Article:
Accounting vs Economics: What’s the Difference?
Think you know the difference between accounting and economics? Here’s how the two fields compare.
Updated 17 May 2022
Accounting or economics — it’s easy to think that these two business fields are interchangeable and that they mean nearly the same thing. But that’s not entirely right.
Here are some key differences between accounting and economics.
#1. They focus on different parts of the business field
In a way, they do share some similarities. After all, both are major specialisations in the business field of study. However, at its core, both are about different things.
Accounting is focused on the recording, analysing and reporting of financial transactions. Accountants help companies and individuals keep track of their financial history and understand their financial health. Through accounting, businesses are able to make better strategic decisions around profitability and future direction.
Economics, on the other hand, is about the allocation of scarce resources. It is focused on people, resources and how values are placed on goods and services. Economists help develop policies and forecast trends based on current economic patterns.
#2. Accounting has a higher entry requirement than economics
You can find both accounting and economics degrees offered in many universities in Malaysia. However, due to the different focus of each field, the entry requirement also differs.
Generally, accounting has a higher academic entry requirement where you’ll need a minimum of C+ (GP 2.33) in any 2 subjects at STPM level. In contrast, economics only requires 2Cs at STPM. Additionally, you must have at least a credit in Mathematics at SPM level to pursue a degree in accounting while economics only requires a pass.
However, economics requires better English proficiency with most universities requiring at least a Band 3 in MUET. Accounting, on the other hand, requires a Band 2 in MUET.
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#3. Both fields cover different subject material
Since both fields are related, you will cover some similar foundational topics like basic math, finance principles and quantitative skills. As you progress with your degree, you will start focusing on your field of study.
Accounting students will learn the details of financial reporting, management accounting, audit, taxation as well as principles and ethics. Your study modules will focus on equipping you with the necessary knowledge to become a competent and ethical accountant.
Economics students, on the other hand, will have you focus on economic concepts, theories and modelling. You’ll delve into subjects like supply and demand, game theory, inflation, unemployment and economic policies. With this knowledge, you will be able to better understand what impacts the economy and how government policies affect businesses.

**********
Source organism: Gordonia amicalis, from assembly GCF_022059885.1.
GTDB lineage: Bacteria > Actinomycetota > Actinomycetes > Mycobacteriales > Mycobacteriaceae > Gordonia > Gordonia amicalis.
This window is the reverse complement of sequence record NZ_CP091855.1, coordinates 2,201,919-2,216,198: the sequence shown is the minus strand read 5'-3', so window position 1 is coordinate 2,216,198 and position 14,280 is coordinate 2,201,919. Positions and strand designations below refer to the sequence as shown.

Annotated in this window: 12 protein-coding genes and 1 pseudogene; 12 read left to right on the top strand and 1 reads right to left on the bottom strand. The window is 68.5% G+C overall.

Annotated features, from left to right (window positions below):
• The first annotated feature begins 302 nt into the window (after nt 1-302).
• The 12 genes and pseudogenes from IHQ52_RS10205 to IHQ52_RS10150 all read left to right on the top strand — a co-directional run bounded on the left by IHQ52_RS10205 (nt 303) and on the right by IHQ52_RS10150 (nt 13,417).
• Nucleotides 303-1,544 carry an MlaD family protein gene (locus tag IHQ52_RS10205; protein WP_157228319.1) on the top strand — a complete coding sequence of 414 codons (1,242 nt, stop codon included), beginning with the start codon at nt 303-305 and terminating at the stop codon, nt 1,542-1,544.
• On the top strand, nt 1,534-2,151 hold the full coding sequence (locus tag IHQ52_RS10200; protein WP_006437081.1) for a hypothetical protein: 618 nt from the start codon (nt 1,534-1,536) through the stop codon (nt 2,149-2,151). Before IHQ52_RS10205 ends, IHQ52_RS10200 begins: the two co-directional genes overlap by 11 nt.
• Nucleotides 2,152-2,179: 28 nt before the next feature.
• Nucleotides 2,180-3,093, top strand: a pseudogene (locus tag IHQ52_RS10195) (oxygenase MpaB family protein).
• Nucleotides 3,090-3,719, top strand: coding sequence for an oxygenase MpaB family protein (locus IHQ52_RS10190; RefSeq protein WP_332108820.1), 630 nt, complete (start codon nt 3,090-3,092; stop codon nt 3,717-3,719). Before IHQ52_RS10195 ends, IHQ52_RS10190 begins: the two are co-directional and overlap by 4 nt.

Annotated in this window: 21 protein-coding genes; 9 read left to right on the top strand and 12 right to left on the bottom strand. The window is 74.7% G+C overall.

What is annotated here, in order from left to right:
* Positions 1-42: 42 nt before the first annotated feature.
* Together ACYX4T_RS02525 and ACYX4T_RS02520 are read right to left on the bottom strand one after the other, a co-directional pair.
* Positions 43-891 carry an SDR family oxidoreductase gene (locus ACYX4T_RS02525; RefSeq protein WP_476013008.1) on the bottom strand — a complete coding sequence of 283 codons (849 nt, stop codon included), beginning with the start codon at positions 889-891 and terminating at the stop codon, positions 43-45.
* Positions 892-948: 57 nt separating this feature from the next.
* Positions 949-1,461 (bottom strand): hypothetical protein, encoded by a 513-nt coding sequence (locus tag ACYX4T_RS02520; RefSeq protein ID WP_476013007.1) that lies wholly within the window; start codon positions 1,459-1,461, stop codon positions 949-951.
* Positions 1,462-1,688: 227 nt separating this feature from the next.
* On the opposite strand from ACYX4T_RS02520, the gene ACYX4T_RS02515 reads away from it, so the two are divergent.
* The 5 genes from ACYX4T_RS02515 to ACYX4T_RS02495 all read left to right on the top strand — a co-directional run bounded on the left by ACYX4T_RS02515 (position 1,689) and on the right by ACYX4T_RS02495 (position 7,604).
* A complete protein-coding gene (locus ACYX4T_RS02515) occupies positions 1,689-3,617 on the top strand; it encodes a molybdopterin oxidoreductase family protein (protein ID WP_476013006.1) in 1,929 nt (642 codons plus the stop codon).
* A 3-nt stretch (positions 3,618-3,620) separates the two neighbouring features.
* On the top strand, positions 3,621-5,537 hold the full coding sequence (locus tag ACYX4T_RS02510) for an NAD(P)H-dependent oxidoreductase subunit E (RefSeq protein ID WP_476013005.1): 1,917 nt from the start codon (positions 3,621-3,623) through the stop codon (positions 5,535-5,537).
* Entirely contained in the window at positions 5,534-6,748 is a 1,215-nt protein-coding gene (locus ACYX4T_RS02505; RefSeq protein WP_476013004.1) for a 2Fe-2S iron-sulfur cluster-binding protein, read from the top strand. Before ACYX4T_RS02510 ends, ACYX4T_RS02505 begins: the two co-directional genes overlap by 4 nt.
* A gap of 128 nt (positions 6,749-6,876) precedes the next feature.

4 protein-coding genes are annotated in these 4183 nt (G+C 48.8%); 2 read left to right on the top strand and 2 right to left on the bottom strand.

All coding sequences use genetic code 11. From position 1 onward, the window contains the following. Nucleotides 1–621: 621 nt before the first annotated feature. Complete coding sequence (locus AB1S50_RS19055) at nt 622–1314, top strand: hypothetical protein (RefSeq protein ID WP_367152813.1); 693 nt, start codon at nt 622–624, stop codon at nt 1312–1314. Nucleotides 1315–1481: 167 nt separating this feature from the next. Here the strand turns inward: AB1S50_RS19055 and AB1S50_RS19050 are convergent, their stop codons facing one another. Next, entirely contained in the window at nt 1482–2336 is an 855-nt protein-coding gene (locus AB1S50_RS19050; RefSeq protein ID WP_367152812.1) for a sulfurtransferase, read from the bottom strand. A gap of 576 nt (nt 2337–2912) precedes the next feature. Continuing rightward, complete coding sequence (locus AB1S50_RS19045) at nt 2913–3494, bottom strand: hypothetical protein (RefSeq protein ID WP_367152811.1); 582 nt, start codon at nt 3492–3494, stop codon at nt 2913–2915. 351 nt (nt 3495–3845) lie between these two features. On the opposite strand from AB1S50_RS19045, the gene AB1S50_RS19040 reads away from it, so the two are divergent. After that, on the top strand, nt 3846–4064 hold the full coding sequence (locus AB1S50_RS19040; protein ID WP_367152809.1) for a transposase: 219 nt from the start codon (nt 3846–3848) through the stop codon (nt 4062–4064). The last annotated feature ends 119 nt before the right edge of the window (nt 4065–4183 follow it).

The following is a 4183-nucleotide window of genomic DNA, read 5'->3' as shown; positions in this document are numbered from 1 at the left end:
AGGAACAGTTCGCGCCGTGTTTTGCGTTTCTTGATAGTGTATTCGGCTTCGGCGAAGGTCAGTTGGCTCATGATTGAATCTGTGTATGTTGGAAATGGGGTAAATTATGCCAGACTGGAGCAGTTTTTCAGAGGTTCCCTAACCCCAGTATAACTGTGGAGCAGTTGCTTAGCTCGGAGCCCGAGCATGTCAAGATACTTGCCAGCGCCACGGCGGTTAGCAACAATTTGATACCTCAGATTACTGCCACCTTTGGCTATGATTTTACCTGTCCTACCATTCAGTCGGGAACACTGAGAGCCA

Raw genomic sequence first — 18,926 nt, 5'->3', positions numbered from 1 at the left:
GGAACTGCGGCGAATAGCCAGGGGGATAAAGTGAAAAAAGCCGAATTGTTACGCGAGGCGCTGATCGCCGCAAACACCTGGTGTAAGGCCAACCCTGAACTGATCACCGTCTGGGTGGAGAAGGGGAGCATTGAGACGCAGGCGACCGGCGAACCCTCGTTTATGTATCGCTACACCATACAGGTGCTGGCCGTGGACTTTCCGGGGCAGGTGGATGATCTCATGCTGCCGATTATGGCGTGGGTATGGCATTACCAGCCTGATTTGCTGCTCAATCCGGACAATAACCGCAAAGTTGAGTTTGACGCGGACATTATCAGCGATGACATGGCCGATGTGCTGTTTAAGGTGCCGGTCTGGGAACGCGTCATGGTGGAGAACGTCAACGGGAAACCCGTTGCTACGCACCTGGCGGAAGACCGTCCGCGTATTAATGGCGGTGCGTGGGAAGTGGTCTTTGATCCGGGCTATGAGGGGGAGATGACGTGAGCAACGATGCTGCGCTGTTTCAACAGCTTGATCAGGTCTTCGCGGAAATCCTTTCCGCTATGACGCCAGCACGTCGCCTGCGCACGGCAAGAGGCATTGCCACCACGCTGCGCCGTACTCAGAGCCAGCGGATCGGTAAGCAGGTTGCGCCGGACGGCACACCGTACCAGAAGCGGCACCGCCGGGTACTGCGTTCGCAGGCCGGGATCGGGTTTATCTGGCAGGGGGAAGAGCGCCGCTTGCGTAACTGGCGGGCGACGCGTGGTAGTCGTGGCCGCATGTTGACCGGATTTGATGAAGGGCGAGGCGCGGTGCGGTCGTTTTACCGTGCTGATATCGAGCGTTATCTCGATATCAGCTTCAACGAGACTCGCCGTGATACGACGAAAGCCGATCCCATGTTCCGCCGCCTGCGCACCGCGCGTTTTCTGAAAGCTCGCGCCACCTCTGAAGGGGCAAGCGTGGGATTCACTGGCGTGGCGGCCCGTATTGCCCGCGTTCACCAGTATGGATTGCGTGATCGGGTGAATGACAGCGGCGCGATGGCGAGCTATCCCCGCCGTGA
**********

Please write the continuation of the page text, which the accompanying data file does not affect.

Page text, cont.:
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#4. You can gain professional qualifications with accounting
As an accountant, one of your primary career goals is to gain a professional accounting qualification such as ACCA, ICAEW, CPA or CIMA. Many accounting graduates pursue this part-time while working as part of their professional development. This is because these credentials are recognised globally and prove that you have sound technical knowledge in the field of accounting.
Unlike accounting, there are no professional bodies for economists. However, you can join the Malaysian Economic Association to contribute and exchange ideas on matters relating to the Malaysian economy.
#5. Both present different career opportunities
If you like to go into the practical side of things, you’re better off in accountancy. In this field, you can pursue a wide range of jobs including account executive, management accountant, auditor and tax consultant. As accounting is a core function in every business, accounting services are required at every level from government agencies and large corporations to small businesses and individuals.
Economics, on the other hand, is geared towards the predictive and theoretical side of the financial world. As an economic graduate, jobs such as economist, market research analyst, policy analyst and financial risk analyst are open to you. Typical employers include government agencies, financial institutions (e.g. banks, brokerages), research firms and think tanks.
It’s important to remember that your options are not limited by which programme you choose to study. Economics and accounting overlap each other and you can easily jump from one job to another. Picking a field helps narrow down your choices but it doesn’t cut you off from other opportunities completely.